Thursday, March 6, 2014

World Tour Revisited: Chaplin bids farewell to May Reeves and embarks for Japan, March 6th, 1932

Charlie, May, and Syd in Naples, March 6th, 1932.
Boris Evelinoff, European representative for United Artists, is standing (I think)
behind Charlie to his right. May was left in the care of Evelinoff after his departure.
He eventually lost his position at UA because of his continual appeals to Chaplin on May's behalf.

The Japanese ship, Suwa Maru, was set to embark from Naples at 5:30pm on Sunday, March 6th. In their hotel room in Rome that morning, Charlie was in such a rush to catch the train and the ship that May didn't have time to put on makeup or finish dressing. When they were alone in their compartment on the train, Charlie told her, "Dear, I want to thank you for all you've given me. You've made me very happy, and my only wish is that this should continue. This short separation is just a chance to prove yourself. Remember to keep me informed of everything you do. Only swear to me that you'll be faithful and that you won't look at other men." She remembered holding his "feverish hands." "Why were they so hot?" she wondered, "Was it the thought of separation, or of his departure." At Naples, they lunched at the Exselsior Hotel and then visited the poor section of town--something Charlie often did when he was in new city. May spent the afternoon going through the motions in a tearful haze. To keep his courage, Charlie would avoid looking at her.


May (far right) accompanies Charlie as he boards the ship. 
Charlie and Syd pose for photos aboard the Suwa Maru. May Reeves & Kono
are standing behind them.
Chaplin poses with crew members, March 6th, 1932

The captain of the ship invited them to his cabin to drink champagne with the other officers. Charlie looked at May and lifted his glass, "To our love, darling. To you forever. Be faithful to me. We'll see each other again soon."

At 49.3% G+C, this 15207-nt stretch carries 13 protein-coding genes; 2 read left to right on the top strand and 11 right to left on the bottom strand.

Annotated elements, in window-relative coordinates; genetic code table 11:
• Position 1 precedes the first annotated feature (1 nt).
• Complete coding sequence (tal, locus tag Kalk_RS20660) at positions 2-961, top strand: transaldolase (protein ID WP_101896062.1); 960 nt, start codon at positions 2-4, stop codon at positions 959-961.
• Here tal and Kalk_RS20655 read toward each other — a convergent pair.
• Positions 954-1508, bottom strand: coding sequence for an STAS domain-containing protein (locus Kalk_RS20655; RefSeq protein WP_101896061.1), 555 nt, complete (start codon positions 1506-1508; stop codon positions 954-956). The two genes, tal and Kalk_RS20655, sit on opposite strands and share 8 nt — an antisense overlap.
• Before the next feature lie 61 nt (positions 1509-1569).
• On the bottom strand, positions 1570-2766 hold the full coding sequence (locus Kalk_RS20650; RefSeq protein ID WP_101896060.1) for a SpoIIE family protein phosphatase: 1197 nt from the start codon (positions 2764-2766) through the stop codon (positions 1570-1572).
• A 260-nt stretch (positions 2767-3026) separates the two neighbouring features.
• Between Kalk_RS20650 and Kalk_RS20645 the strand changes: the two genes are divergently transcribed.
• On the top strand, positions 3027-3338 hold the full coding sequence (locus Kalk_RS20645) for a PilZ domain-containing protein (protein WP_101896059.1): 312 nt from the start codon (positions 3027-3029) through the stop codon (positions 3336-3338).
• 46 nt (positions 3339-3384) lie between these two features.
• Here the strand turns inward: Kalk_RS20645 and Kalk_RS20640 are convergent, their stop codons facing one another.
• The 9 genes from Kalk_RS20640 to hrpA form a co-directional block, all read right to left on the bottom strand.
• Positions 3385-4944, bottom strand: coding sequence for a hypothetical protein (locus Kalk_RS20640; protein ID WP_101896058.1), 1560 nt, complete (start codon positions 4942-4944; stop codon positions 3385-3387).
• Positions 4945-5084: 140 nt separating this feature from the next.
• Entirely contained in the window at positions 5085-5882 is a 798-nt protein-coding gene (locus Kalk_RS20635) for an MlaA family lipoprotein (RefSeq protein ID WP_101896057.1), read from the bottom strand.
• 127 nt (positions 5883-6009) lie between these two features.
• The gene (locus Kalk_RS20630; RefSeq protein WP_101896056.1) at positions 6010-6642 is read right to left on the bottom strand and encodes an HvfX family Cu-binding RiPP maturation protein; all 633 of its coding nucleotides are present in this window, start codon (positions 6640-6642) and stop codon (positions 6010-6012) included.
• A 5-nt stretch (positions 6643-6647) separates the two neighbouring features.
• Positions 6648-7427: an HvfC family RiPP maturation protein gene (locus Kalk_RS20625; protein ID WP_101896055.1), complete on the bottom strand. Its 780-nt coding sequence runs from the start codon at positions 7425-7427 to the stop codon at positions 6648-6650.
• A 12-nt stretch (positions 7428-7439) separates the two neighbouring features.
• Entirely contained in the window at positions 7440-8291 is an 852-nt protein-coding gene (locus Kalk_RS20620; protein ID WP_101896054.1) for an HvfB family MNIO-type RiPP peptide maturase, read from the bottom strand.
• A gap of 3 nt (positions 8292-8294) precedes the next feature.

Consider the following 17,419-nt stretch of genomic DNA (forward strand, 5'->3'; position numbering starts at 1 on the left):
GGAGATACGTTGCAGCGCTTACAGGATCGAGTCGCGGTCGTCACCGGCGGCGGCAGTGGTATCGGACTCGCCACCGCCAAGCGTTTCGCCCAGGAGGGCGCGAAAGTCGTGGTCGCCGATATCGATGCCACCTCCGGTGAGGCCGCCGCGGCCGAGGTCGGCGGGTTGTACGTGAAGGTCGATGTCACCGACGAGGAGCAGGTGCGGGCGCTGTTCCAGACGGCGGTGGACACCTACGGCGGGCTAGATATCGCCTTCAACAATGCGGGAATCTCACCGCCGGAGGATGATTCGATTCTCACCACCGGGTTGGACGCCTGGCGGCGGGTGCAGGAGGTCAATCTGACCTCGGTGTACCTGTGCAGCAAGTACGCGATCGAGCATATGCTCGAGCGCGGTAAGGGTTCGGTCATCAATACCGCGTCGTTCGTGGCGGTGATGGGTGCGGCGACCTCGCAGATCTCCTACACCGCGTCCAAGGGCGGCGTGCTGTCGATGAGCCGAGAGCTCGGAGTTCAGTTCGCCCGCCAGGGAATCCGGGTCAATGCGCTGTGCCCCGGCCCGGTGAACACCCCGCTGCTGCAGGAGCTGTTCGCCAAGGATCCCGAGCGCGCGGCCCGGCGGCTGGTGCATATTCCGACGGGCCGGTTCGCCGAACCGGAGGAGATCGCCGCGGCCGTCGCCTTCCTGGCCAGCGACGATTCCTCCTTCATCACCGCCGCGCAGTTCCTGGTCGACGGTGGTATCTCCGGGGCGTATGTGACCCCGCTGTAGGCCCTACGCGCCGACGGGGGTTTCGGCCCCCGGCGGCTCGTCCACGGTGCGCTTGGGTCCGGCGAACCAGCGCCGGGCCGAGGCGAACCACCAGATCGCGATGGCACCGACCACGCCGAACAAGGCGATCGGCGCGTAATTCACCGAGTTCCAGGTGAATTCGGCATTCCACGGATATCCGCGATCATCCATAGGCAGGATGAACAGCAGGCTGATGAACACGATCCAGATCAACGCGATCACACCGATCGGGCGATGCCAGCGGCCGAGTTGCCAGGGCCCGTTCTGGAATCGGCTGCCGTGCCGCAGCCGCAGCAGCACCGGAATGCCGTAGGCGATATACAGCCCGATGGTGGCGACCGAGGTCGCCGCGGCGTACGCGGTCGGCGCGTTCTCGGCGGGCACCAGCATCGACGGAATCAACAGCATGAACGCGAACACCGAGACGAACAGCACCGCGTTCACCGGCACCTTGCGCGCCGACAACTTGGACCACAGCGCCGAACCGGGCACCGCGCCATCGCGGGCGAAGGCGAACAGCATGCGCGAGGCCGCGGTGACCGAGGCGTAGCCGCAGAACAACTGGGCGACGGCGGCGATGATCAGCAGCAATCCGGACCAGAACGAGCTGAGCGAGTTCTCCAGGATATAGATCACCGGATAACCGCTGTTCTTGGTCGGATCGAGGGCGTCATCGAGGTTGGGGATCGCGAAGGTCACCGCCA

A short time later an officer opened the door: "Return to the dock. We're leaving."

Here Charlie and May said their final farewells. Chaplin remembered that there were no tears. "As the boat pulled out, she was imitating my tramp walk along the quay. That was the last I saw of her."

May's recollection of their separation was more vivid:
Everything passed before me in a flash. Charlie took me in his arms: "Goodbye, dear, till we meet again." They led me to the dock. I can still see myself, lost in the middle of the crowd, watching the ship pull slowly away. Near the dock, in a small boat resting on the oily water, an accordionist played one of those Neapolitan songs that wring the heart. 
All the passengers waved their handkerchiefs. Charlie leaned out from a spot on the bridge where there was no railing, which seemed so dangerous to me that I uttered a loud cry. I was afraid he would fall into the sea. Finally he stood alone at his post, his white hair waving in the wind. As long as he could see me, he held up two fingers to signify two months of separation, and then he pointed to the third to signify the clinching of an imaginary alliance. 
May waving to Charlie from the dock.

Charlie waving back.

Those unfamiliar with May's story may wonder what ever became of her pregnancy (Spoiler Alert: the following is the last chapter of May's book, so if you haven't read it, you might want to skip this part):
Four weeks later, after atrocious suffering, Charlie's wish was granted. He wouldn't have a third child...For several weeks I struggled with death. I telegraphed the news to Charlie on several occasions and wrote long letters of explanation, but I never received a response. Only when I was convalescing did I receive a telegram: "Hope you are better--cheer up--Love Charlie." And as a last sign of life, Charlie's representative in Paris [Boris Evelinoff] received a cable asking him to send the doctor's bill. 
Thus ended my romance with Charles Spencer Chaplin
_________________________________________________________________________________

Sources:
Charles Chaplin, My Autobiography
May Reeves, The  Intimate Charlie Chaplin
Lisa K. Stein, Syd Chaplin: A Biography

10 comments:

  1. Again I have to say - I've read this book and always felt May was making A LOT of this stuff up. Why in the heck would anyone (gold digger or not) put up with as much abuse as he allegedly shoveled her way over the course of their relationship? The truth always lies somewhere in between, and I completely believe that in this case!